The visualizing of the data and the projects global coverage are two important advantages of Carleton Universitys initiative. There are some gaps in the database (macro data, lack of sub-national figures) and long time lags in data updates.

2.3. Structural: World Bank Conflict Analysis Framework (CAF)18

The Conflict Prevention and Reconstruction Unit has developed a Conflict Analysis Framework (CAF) to enhance conflict sensitivity and conflict prevention potential of World Bank (WB) assistance. The CAF first analyzes key pre-risk factors influencing conflict, focusing on six areas: social and ethnic relations; governance and political institutions; human rights and security; economic structure and performance; environment and natural resources; and external factors. The pre-risk analysis is carried out to identify countries for further analysis.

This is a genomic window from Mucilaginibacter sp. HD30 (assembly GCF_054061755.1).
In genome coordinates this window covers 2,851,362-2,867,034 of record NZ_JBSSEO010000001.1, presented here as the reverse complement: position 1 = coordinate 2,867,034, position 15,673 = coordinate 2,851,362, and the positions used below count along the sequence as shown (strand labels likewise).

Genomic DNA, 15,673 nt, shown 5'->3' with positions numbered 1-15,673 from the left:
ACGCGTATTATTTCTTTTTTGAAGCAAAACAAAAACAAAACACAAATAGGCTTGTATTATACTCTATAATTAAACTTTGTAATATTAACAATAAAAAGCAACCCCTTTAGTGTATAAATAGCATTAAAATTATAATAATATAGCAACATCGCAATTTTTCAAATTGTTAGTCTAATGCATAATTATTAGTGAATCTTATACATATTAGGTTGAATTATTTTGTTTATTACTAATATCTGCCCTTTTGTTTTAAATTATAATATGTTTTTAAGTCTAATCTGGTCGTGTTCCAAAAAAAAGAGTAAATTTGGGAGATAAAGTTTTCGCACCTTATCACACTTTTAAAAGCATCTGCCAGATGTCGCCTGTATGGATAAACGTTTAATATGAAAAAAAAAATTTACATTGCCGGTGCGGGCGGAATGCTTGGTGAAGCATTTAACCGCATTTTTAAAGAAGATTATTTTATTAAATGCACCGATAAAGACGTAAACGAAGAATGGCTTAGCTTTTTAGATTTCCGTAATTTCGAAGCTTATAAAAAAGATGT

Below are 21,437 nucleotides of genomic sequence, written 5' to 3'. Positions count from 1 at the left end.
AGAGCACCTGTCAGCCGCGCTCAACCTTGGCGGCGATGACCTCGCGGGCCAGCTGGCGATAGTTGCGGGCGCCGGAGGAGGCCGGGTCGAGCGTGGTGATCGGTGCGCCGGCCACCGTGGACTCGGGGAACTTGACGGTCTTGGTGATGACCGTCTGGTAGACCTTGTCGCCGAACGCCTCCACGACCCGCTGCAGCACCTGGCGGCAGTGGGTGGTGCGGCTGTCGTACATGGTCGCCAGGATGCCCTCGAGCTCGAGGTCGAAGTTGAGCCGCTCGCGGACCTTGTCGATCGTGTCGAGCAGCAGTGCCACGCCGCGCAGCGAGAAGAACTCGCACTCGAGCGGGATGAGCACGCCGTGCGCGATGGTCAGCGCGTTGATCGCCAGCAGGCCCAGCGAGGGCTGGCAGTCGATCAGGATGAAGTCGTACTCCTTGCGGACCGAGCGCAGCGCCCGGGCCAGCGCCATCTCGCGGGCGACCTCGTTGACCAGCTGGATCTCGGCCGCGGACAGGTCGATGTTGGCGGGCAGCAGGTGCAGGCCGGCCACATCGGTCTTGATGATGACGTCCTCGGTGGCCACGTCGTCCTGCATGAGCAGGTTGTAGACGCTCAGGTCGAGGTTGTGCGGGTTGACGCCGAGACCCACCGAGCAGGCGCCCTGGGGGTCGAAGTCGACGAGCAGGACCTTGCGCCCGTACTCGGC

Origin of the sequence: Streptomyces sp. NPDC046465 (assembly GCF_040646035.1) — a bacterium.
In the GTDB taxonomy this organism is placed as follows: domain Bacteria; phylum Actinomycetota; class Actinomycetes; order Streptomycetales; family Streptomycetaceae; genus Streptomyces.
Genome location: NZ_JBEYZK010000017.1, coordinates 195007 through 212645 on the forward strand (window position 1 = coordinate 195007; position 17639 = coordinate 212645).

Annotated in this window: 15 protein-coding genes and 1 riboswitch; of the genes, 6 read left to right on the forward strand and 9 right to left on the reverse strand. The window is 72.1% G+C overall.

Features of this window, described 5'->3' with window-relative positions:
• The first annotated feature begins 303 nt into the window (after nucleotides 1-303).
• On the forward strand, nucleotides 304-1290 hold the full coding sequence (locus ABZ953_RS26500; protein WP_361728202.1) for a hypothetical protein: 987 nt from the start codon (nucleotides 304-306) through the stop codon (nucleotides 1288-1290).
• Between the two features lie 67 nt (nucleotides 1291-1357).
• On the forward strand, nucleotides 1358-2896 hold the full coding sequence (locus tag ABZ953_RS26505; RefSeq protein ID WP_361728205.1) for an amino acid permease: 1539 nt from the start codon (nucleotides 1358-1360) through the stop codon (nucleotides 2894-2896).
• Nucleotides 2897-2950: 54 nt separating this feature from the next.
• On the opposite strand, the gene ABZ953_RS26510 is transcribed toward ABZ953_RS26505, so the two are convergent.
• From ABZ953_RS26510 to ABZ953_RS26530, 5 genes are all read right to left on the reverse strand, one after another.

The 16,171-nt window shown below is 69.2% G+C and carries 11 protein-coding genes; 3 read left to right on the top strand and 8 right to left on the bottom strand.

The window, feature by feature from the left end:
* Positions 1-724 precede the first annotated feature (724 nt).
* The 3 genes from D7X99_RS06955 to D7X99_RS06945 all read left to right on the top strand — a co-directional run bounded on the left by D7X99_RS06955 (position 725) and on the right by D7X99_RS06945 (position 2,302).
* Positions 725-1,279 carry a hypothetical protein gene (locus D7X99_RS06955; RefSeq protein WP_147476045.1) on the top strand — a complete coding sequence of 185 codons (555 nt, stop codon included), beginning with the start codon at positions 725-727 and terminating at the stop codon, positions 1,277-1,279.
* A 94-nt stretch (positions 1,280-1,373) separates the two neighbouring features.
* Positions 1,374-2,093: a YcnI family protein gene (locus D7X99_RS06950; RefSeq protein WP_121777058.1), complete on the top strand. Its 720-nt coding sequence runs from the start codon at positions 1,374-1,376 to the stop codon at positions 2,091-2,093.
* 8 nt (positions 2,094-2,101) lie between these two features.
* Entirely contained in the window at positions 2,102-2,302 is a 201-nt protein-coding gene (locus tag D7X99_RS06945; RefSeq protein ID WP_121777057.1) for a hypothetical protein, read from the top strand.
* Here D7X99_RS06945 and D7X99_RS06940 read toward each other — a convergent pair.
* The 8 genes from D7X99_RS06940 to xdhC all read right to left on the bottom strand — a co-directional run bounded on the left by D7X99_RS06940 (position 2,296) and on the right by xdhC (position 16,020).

The methodology uses a risk screening process to assess if a country needs to undertake the CAF. The risk screening process consists of nine main indicators, which aim to capture the deteriorating environment in a country (see Table B). The WB has also taken steps to differentiate between conflict escalating indicators and conflict-mitigating indicators; that is, pre-conflict and post-conflict analyses.

CAFs sub-indicators used for CAFs in-depth analyses are biased toward macro-economic variables that in turn pre-bias the outcome of the Banks conflict analyses. CAF does not systematically repeat its analyses in the same country. This renders cross-country comparisons difficult and temporal analyses a challenge at best.

2.4. Structural: International Monetary Fund Currency Crisis Early Warning